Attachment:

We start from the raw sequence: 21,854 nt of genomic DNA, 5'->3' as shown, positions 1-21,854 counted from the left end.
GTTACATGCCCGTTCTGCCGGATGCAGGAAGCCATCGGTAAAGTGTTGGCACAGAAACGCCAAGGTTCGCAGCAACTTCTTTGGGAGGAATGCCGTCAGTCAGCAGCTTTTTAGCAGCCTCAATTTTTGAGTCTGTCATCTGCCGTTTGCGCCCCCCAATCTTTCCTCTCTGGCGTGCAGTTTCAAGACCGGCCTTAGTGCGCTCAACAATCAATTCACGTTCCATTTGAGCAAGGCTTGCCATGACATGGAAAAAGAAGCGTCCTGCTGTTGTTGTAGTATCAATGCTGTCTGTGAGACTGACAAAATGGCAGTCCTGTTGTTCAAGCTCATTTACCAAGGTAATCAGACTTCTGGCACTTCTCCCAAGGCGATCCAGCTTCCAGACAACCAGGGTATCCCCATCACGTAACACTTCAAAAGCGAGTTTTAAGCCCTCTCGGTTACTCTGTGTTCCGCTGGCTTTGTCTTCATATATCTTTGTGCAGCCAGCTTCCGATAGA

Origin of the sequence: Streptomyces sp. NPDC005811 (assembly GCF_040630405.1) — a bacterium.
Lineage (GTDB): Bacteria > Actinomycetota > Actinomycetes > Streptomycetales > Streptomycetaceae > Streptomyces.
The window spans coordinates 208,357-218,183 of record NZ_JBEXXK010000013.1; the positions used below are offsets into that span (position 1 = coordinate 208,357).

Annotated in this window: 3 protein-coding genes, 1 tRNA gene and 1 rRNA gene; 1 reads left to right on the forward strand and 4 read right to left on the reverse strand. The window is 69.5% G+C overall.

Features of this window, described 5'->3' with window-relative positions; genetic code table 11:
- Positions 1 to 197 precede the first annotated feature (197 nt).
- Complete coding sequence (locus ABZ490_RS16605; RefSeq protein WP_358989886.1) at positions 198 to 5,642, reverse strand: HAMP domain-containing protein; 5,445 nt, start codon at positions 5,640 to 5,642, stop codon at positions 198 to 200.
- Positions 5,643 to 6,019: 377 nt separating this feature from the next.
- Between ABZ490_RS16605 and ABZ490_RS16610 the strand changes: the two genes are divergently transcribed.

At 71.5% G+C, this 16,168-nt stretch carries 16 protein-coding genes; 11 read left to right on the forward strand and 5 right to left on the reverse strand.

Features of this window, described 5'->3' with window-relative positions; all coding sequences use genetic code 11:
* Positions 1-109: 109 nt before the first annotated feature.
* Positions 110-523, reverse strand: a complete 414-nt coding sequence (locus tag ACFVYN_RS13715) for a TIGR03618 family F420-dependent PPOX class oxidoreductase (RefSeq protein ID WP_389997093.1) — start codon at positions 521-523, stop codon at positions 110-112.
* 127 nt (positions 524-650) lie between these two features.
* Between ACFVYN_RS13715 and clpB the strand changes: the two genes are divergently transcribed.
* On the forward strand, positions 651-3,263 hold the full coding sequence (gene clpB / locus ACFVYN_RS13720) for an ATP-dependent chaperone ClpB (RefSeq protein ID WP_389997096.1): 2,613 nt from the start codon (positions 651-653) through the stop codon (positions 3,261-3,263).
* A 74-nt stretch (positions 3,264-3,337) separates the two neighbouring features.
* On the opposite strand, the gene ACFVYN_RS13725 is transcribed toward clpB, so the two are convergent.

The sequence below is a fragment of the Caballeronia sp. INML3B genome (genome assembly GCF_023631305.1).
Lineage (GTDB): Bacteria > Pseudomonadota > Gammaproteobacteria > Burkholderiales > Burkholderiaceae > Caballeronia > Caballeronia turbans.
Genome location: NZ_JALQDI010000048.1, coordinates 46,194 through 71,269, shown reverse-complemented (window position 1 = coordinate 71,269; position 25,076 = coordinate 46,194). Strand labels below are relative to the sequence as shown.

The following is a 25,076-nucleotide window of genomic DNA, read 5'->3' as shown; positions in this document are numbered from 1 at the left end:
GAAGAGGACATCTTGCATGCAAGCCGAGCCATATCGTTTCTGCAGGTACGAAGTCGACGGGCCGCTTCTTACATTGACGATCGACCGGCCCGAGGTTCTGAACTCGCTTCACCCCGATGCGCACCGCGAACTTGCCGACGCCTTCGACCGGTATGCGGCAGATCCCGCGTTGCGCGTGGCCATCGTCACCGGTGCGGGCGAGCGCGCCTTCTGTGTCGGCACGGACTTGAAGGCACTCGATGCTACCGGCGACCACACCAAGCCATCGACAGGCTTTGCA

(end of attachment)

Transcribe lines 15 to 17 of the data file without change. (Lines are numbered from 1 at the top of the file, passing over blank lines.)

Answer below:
* Positions 110-523, reverse strand: a complete 414-nt coding sequence (locus tag ACFVYN_RS13715) for a TIGR03618 family F420-dependent PPOX class oxidoreductase (RefSeq protein ID WP_389997093.1) — start codon at positions 521-523, stop codon at positions 110-112.
* 127 nt (positions 524-650) lie between these two features.
* Between ACFVYN_RS13715 and clpB the strand changes: the two genes are divergently transcribed.